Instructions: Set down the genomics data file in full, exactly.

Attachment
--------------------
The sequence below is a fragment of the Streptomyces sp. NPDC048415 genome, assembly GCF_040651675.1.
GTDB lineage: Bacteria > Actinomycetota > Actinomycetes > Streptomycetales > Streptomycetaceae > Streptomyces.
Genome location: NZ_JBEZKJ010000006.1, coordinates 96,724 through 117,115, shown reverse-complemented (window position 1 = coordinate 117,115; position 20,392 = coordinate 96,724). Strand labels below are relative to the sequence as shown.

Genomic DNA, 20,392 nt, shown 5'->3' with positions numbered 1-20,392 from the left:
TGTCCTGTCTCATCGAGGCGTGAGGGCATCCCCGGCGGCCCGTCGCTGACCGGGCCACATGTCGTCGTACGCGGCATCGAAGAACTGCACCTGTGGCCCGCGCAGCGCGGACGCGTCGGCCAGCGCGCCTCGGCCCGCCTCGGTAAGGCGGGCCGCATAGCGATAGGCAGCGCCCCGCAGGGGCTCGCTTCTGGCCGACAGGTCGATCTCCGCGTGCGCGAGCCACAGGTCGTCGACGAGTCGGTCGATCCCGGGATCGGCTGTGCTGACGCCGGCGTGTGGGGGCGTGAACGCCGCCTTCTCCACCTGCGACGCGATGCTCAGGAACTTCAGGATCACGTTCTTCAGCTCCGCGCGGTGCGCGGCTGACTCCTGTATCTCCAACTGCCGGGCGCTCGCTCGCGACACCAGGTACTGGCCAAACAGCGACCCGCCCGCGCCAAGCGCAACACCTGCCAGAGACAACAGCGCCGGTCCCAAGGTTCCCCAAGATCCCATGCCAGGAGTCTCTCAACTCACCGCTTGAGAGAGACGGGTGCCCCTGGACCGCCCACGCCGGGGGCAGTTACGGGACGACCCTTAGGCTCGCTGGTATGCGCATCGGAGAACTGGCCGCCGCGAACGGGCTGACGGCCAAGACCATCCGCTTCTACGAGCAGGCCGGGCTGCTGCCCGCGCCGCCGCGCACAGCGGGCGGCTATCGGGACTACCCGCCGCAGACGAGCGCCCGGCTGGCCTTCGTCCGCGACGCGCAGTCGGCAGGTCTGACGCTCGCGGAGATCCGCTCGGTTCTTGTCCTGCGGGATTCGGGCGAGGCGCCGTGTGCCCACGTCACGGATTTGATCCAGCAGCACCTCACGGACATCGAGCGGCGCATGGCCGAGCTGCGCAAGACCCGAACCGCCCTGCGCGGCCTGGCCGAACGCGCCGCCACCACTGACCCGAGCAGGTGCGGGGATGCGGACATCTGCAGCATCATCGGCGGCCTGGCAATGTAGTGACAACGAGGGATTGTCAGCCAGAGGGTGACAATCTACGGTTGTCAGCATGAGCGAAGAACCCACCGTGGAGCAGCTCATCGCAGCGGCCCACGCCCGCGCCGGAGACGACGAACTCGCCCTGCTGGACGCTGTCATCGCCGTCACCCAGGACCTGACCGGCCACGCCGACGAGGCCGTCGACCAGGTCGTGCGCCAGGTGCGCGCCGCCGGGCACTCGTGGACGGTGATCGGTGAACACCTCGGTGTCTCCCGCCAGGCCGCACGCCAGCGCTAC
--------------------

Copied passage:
The sequence below is a fragment of the Streptomyces sp. NPDC048415 genome, assembly GCF_040651675.1.
GTDB lineage: Bacteria > Actinomycetota > Actinomycetes > Streptomycetales > Streptomycetaceae > Streptomyces.
Genome location: NZ_JBEZKJ010000006.1, coordinates 96,724 through 117,115, shown reverse-complemented (window position 1 = coordinate 117,115; position 20,392 = coordinate 96,724). Strand labels below are relative to the sequence as shown.

Genomic DNA, 20,392 nt, shown 5'->3' with positions numbered 1-20,392 from the left:
TGTCCTGTCTCATCGAGGCGTGAGGGCATCCCCGGCGGCCCGTCGCTGACCGGGCCACATGTCGTCGTACGCGGCATCGAAGAACTGCACCTGTGGCCCGCGCAGCGCGGACGCGTCGGCCAGCGCGCCTCGGCCCGCCTCGGTAAGGCGGGCCGCATAGCGATAGGCAGCGCCCCGCAGGGGCTCGCTTCTGGCCGACAGGTCGATCTCCGCGTGCGCGAGCCACAGGTCGTCGACGAGTCGGTCGATCCCGGGATCGGCTGTGCTGACGCCGGCGTGTGGGGGCGTGAACGCCGCCTTCTCCACCTGCGACGCGATGCTCAGGAACTTCAGGATCACGTTCTTCAGCTCCGCGCGGTGCGCGGCTGACTCCTGTATCTCCAACTGCCGGGCGCTCGCTCGCGACACCAGGTACTGGCCAAACAGCGACCCGCCCGCGCCAAGCGCAACACCTGCCAGAGACAACAGCGCCGGTCCCAAGGTTCCCCAAGATCCCATGCCAGGAGTCTCTCAACTCACCGCTTGAGAGAGACGGGTGCCCCTGGACCGCCCACGCCGGGGGCAGTTACGGGACGACCCTTAGGCTCGCTGGTATGCGCATCGGAGAACTGGCCGCCGCGAACGGGCTGACGGCCAAGACCATCCGCTTCTACGAGCAGGCCGGGCTGCTGCCCGCGCCGCCGCGCACAGCGGGCGGCTATCGGGACTACCCGCCGCAGACGAGCGCCCGGCTGGCCTTCGTCCGCGACGCGCAGTCGGCAGGTCTGACGCTCGCGGAGATCCGCTCGGTTCTTGTCCTGCGGGATTCGGGCGAGGCGCCGTGTGCCCACGTCACGGATTTGATCCAGCAGCACCTCACGGACATCGAGCGGCGCATGGCCGAGCTGCGCAAGACCCGAACCGCCCTGCGCGGCCTGGCCGAACGCGCCGCCACCACTGACCCGAGCAGGTGCGGGGATGCGGACATCTGCAGCATCATCGGCGGCCTGGCAATGTAGTGACAACGAGGGATTGTCAGCCAGAGGGTGACAATCTACGGTTGTCAGCATGAGCGAAGAACCCACCGTGGAGCAGCTCATCGCAGCGGCCCACGCCCGCGCCGGAGACGACGAACTCGCCCTGCTGGACGCTGTCATCGCCGTCACCCAGGACCTGACCGGCCACGCCGACGAGGCCGTCGACCAGGTCGTGCGCCAGGTGCGCGCCGCCGGGCACTCGTGGACGGTGATCGGTGAACACCTCGGTGTCTCCCGCCAGGCCGCACGCCAGCGCTAC